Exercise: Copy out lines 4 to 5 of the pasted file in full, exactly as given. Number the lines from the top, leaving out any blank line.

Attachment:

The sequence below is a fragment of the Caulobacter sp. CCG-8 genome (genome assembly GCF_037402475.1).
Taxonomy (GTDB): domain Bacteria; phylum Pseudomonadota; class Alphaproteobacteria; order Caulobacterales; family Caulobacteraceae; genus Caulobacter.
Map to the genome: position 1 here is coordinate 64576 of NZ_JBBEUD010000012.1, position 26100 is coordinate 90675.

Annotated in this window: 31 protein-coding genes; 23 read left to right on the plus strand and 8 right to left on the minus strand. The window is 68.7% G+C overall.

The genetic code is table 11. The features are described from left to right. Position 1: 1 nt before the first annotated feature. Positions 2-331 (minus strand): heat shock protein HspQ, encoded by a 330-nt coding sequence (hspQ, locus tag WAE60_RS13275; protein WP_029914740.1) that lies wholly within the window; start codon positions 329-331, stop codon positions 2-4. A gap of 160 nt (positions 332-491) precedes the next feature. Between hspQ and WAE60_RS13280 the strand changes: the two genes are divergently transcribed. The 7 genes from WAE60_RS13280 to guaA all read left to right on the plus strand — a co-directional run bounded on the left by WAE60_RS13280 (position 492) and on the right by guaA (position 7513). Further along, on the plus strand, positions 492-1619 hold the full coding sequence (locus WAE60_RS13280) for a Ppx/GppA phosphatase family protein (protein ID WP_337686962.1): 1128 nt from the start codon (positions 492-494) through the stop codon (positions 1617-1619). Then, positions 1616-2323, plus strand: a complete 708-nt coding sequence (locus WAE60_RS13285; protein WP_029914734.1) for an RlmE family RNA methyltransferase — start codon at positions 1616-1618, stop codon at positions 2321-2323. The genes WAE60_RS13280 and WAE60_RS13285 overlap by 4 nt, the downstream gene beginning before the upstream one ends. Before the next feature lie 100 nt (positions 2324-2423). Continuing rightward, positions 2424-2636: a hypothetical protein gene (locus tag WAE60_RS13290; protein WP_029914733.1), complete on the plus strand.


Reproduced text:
Annotated in this window: 31 protein-coding genes; 23 read left to right on the plus strand and 8 right to left on the minus strand. The window is 68.7% G+C overall.

The genetic code is table 11. The features are described from left to right. Position 1: 1 nt before the first annotated feature. Positions 2-331 (minus strand): heat shock protein HspQ, encoded by a 330-nt coding sequence (hspQ, locus tag WAE60_RS13275; protein WP_029914740.1) that lies wholly within the window; start codon positions 329-331, stop codon positions 2-4. A gap of 160 nt (positions 332-491) precedes the next feature. Between hspQ and WAE60_RS13280 the strand changes: the two genes are divergently transcribed. The 7 genes from WAE60_RS13280 to guaA all read left to right on the plus strand — a co-directional run bounded on the left by WAE60_RS13280 (position 492) and on the right by guaA (position 7513). Further along, on the plus strand, positions 492-1619 hold the full coding sequence (locus WAE60_RS13280) for a Ppx/GppA phosphatase family protein (protein ID WP_337686962.1): 1128 nt from the start codon (positions 492-494) through the stop codon (positions 1617-1619). Then, positions 1616-2323, plus strand: a complete 708-nt coding sequence (locus WAE60_RS13285; protein WP_029914734.1) for an RlmE family RNA methyltransferase — start codon at positions 1616-1618, stop codon at positions 2321-2323. The genes WAE60_RS13280 and WAE60_RS13285 overlap by 4 nt, the downstream gene beginning before the upstream one ends. Before the next feature lie 100 nt (positions 2324-2423). Continuing rightward, positions 2424-2636: a hypothetical protein gene (locus tag WAE60_RS13290; protein WP_029914733.1), complete on the plus strand.